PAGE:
Iraq makes arrests over reports of Sunnis executed in Falluja

by Reuters
Monday, 13 June 2016 10:58 GMT

A member of the Iraqi security forces walks with his weapon in the building on the outskirts of Falluja, Iraq, June 10, 2016. REUTERS/Alaa Al-Marjani

Image Caption and Rights Information
An Iraqi governor said 49 Sunni men had been executed after surrendering to a Shi'ite faction

* Men reported killed after surrendering to Shi'ite militia

* Provincial authorities say surviving detainees tortured

* U.S.-led coalition says perpetrators should be punished

By Maher Chmaytelli and Ahmed Rasheed

BAGHDAD, June 13 (Reuters) - Iraq is investigating allegations that Shi'ite militiamen helping the army retake Falluja have executed dozens of Sunni Muslim men from the city held by Islamic State.

The authorities "are following up on the violations and a number of arrests have been made," government spokesman Saad al-Hadithi said on Monday after a regional governor said 49 Sunni men had been executed after surrendering to a Shi'ite faction.

Suhaib al-Rawi, governor of Anbar province where Falluja is located, said on Sunday that 643 men had gone missing between June 3 and June 5, and "all the surviving detainees were subjected to severe and collective torture by various means."

The participation of militias in the battle of Falluja, just west of Baghdad, alongside the Iraqi army had already raised fears of sectarian killings.

Falluja is a historic bastion of the Sunni insurgency against U.S. forces that toppled Saddam Hussein, a Sunni, in 2003, and the Shi'ite-led governments that followed.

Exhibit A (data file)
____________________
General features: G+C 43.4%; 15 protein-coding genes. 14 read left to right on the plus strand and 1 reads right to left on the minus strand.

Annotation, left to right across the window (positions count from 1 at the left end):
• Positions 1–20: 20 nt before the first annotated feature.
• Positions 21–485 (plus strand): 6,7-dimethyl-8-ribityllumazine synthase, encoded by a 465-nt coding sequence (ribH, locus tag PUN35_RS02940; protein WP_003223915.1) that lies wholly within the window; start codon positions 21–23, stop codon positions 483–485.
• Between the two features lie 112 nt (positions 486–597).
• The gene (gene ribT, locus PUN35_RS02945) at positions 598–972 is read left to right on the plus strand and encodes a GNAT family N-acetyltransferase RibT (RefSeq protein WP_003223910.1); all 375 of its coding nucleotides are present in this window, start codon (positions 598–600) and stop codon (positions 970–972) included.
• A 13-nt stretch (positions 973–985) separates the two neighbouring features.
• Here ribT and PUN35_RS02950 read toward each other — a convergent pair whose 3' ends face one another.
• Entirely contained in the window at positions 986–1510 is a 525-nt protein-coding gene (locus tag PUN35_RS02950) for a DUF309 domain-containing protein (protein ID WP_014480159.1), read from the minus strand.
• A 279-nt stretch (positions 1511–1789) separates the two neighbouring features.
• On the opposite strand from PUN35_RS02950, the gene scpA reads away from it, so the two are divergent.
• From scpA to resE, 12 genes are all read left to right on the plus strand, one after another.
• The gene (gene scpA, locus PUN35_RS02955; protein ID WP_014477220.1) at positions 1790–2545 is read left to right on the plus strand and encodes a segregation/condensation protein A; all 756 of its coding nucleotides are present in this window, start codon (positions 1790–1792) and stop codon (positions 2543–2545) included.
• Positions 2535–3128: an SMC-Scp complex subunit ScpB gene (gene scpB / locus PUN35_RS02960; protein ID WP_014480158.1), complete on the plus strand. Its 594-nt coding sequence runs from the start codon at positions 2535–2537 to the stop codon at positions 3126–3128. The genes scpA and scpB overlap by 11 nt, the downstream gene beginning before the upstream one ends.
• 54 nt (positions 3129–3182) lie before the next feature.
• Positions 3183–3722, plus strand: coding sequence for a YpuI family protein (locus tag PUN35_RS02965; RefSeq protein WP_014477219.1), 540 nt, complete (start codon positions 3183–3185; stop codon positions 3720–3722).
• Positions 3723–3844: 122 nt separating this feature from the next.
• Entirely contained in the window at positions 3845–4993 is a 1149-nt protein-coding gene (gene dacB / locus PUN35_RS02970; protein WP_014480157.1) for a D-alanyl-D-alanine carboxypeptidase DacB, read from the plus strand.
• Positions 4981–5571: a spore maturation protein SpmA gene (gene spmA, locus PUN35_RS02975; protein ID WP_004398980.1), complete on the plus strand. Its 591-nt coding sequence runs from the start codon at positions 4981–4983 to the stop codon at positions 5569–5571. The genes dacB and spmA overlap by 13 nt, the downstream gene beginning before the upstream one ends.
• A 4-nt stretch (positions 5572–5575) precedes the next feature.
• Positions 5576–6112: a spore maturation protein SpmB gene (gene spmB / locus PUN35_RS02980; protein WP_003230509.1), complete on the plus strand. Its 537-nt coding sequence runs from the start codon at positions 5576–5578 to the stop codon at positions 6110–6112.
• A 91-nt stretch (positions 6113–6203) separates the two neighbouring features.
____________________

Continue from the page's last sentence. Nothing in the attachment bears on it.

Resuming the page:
"Strict orders were issued to protect the civilians," government spokesman Hadithi said, adding that these instructions were also given to the Hashid Shaabi, or Popular Mobilisation Forces, the coalition of mostly Shi'ite militias backed by Iran which are involved in the fighting.

The United Nations said last week it knew of "extremely distressing, credible reports" of men and boys being abused by armed groups working with security forces after fleeing Falluja.

Iraqi authorities routinely separate males aged over 15 from their families when they manage to escape Falluja, to screen them to ensure they do not pose a security risk and check if they may have been involved in war crimes.

U.N. human rights chief Zeid Ra'ad al Hussein said that screening was legitimate but should not be done by paramilitary groups.

Civilians from Falluja had suffered "two and a half years of living hell" under Islamic State and faced not just enormous danger in escaping but also "double jeopardy in the form of serious human rights violations," Zeid said.

A spokesman for the U.S.-led coalition fighting Islamic State said the Baghdad government was aware of the abuses.

"We know that the prime minister has come out and said that he believes that these abuses have happened and that he ... has demanded accountability of any perpetrators," Colonel Chris Garver said. "We think that is the right course of action."

The Iraqi army launched the offensive on Falluja on May 23, with air support from the U.S.-led coalition. The United Nations has said up to 90,000 people are trapped in the city with little food or water.

Repeated phone calls to three spokesmen of the Popular Mobilisation Forces were not answered. Last week, one of them, Kareem Nuri, said past accusations of human rights violations were "politically motivated and baseless". (Additional reporting by Stephen Kalin; Editing by Robin Pomeroy)

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